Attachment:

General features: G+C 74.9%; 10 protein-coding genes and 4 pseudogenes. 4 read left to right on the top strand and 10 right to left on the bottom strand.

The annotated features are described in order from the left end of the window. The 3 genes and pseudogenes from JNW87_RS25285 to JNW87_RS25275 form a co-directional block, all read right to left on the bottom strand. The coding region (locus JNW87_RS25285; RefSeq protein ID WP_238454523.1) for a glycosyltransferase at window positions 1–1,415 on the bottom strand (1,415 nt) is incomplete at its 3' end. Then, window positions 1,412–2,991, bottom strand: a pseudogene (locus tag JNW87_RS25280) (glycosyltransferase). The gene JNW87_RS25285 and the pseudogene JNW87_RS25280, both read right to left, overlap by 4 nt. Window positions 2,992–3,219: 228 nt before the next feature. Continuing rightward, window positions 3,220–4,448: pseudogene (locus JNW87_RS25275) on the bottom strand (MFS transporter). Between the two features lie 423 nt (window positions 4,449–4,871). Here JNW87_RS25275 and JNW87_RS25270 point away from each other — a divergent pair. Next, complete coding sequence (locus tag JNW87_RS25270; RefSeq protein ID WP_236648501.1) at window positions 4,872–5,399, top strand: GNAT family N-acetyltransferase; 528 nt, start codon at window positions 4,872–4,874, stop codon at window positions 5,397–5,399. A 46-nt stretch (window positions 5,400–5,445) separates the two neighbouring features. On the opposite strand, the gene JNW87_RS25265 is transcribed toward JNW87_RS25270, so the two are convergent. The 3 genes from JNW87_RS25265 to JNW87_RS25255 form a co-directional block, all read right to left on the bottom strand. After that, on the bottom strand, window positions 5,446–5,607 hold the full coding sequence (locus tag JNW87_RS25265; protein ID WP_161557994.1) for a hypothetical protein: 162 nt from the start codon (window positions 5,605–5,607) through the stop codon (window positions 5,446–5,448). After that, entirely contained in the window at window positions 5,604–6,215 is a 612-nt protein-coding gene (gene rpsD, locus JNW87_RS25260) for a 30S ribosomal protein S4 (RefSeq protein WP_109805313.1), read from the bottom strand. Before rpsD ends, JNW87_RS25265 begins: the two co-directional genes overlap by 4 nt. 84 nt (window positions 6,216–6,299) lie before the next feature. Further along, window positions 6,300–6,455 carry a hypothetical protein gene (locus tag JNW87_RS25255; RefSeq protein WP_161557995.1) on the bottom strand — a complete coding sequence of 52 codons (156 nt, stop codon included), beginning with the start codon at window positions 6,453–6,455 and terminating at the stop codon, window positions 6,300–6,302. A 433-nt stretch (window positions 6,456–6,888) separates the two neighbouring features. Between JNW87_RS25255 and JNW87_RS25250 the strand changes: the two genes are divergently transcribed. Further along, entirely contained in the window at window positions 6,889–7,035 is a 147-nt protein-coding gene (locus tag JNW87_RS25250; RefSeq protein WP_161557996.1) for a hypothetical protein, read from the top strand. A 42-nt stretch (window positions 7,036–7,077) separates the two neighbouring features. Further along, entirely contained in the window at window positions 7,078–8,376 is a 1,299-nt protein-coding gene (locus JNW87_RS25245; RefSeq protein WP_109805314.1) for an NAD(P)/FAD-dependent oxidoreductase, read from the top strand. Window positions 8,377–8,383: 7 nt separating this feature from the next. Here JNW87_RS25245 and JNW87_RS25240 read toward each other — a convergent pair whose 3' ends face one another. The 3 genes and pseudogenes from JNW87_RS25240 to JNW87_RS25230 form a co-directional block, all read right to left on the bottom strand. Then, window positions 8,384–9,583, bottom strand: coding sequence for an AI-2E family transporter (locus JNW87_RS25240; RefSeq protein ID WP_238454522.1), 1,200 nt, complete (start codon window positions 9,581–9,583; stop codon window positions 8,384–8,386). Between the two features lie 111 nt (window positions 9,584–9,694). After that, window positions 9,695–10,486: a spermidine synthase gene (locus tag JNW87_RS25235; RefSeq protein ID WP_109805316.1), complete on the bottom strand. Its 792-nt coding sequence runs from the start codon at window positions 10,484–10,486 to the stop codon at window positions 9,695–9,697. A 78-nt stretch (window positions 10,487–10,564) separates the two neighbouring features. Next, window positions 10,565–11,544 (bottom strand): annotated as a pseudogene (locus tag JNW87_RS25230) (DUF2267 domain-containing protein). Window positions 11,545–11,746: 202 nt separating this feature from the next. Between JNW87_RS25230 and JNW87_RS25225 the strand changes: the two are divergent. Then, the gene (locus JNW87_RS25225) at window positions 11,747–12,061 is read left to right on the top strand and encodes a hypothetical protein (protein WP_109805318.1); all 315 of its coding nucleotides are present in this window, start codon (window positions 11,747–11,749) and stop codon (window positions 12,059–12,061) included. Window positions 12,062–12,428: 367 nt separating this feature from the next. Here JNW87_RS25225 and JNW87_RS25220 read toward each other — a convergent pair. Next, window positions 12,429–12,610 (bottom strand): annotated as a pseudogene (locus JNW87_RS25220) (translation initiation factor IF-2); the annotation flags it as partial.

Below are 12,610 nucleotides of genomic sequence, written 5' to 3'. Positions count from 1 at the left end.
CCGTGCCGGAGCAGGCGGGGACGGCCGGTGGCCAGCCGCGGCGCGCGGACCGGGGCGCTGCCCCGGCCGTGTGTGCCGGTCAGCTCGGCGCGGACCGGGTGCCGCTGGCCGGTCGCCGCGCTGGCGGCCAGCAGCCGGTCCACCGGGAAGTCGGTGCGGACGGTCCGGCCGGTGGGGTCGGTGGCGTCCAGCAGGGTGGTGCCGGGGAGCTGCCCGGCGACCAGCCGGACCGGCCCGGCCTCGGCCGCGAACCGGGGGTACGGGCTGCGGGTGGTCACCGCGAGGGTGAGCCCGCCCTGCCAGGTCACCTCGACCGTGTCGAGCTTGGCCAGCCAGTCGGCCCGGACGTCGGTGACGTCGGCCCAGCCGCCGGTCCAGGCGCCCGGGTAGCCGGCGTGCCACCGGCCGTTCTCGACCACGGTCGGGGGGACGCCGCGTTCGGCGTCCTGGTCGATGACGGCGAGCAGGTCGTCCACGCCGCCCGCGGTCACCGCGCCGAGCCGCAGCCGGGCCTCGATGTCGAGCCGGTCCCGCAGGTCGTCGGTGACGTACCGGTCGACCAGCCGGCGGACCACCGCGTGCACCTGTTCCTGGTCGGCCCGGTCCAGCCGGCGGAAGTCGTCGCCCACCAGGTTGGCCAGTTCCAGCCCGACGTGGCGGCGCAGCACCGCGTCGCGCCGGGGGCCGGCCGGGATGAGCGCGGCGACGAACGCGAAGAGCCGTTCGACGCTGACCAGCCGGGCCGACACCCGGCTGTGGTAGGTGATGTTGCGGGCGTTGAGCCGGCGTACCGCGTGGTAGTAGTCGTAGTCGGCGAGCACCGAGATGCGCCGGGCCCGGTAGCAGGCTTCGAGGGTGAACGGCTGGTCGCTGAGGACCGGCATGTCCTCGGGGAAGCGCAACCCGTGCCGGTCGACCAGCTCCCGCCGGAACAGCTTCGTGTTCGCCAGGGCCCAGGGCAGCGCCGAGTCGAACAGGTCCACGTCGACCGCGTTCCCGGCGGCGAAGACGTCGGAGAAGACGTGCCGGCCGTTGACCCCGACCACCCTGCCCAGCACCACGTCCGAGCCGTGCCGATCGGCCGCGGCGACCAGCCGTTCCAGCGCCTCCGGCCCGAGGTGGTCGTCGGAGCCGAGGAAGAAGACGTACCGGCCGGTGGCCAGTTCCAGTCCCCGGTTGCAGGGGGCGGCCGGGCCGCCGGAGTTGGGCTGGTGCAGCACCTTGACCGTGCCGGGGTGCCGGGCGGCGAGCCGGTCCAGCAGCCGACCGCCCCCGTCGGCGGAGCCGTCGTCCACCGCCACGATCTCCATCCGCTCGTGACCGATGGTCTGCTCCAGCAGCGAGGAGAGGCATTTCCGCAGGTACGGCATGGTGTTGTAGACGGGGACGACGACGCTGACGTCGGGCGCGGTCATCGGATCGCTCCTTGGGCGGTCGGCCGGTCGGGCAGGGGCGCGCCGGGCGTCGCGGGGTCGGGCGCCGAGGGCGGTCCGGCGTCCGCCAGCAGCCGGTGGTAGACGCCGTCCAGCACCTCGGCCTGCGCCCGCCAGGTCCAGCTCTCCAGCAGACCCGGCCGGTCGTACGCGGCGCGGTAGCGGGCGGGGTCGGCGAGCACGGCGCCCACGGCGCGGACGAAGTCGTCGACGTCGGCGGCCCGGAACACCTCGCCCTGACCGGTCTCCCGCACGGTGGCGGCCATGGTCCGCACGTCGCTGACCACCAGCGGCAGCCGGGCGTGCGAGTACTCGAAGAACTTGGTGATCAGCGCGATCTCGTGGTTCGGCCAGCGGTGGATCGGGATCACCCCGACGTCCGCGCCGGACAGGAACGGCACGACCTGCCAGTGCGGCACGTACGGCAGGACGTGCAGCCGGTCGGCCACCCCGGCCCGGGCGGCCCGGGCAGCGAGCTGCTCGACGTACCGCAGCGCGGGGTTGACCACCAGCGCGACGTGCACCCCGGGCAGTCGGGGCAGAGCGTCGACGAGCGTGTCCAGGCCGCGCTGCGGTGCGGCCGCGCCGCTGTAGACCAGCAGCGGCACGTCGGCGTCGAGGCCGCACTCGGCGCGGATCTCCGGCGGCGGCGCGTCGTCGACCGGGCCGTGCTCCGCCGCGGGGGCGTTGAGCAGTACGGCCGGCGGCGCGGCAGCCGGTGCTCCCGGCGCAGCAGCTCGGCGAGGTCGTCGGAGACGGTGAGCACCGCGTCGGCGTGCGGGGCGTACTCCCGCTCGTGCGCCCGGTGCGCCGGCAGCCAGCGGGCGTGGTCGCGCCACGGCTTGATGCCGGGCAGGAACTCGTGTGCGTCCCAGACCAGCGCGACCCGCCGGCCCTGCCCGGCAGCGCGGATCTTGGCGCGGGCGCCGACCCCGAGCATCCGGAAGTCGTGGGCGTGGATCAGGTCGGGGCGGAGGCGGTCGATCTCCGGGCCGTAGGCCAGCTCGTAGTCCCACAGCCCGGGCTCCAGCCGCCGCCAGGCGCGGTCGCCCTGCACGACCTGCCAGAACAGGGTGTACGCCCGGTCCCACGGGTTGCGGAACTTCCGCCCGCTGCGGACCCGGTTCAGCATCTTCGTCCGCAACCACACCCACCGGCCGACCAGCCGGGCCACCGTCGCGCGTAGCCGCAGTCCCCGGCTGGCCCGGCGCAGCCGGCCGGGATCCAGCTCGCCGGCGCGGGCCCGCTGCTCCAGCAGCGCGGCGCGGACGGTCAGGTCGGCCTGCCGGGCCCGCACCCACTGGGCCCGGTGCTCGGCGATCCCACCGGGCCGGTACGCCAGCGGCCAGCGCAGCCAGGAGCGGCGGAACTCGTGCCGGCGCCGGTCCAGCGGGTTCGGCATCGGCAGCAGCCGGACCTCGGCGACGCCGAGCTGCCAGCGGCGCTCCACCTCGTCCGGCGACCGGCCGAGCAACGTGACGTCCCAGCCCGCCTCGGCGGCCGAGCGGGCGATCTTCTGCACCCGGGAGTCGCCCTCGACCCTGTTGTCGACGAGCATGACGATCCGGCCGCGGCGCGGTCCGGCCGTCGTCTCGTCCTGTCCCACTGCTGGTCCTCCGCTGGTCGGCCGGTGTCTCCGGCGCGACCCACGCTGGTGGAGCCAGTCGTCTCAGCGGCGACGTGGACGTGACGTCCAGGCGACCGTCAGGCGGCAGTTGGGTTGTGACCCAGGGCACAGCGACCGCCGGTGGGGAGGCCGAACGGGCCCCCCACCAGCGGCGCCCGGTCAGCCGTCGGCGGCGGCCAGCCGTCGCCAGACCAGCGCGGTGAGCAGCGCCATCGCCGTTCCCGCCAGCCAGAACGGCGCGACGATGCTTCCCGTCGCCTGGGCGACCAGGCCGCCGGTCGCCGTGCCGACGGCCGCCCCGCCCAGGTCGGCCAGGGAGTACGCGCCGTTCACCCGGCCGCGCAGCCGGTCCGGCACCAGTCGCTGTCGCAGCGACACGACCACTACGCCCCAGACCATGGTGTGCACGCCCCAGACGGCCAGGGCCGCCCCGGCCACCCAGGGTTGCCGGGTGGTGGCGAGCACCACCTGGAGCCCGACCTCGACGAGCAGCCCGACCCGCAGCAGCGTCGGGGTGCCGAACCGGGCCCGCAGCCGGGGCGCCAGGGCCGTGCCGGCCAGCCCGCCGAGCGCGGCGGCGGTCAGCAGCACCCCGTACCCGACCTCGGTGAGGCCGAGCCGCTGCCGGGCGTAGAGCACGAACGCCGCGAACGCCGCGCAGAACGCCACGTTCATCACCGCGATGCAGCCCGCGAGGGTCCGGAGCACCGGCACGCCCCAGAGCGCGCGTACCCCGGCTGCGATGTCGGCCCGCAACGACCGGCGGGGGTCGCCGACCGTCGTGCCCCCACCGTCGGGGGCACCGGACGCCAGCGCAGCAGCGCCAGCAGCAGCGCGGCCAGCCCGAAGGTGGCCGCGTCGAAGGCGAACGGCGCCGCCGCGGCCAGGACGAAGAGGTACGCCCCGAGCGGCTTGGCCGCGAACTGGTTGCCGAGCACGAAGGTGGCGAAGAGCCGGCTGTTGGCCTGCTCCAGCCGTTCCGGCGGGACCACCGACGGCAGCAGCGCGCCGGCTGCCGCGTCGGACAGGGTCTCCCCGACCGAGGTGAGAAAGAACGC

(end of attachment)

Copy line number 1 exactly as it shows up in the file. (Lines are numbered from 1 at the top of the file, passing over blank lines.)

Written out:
General features: G+C 74.9%; 10 protein-coding genes and 4 pseudogenes. 4 read left to right on the top strand and 10 right to left on the bottom strand.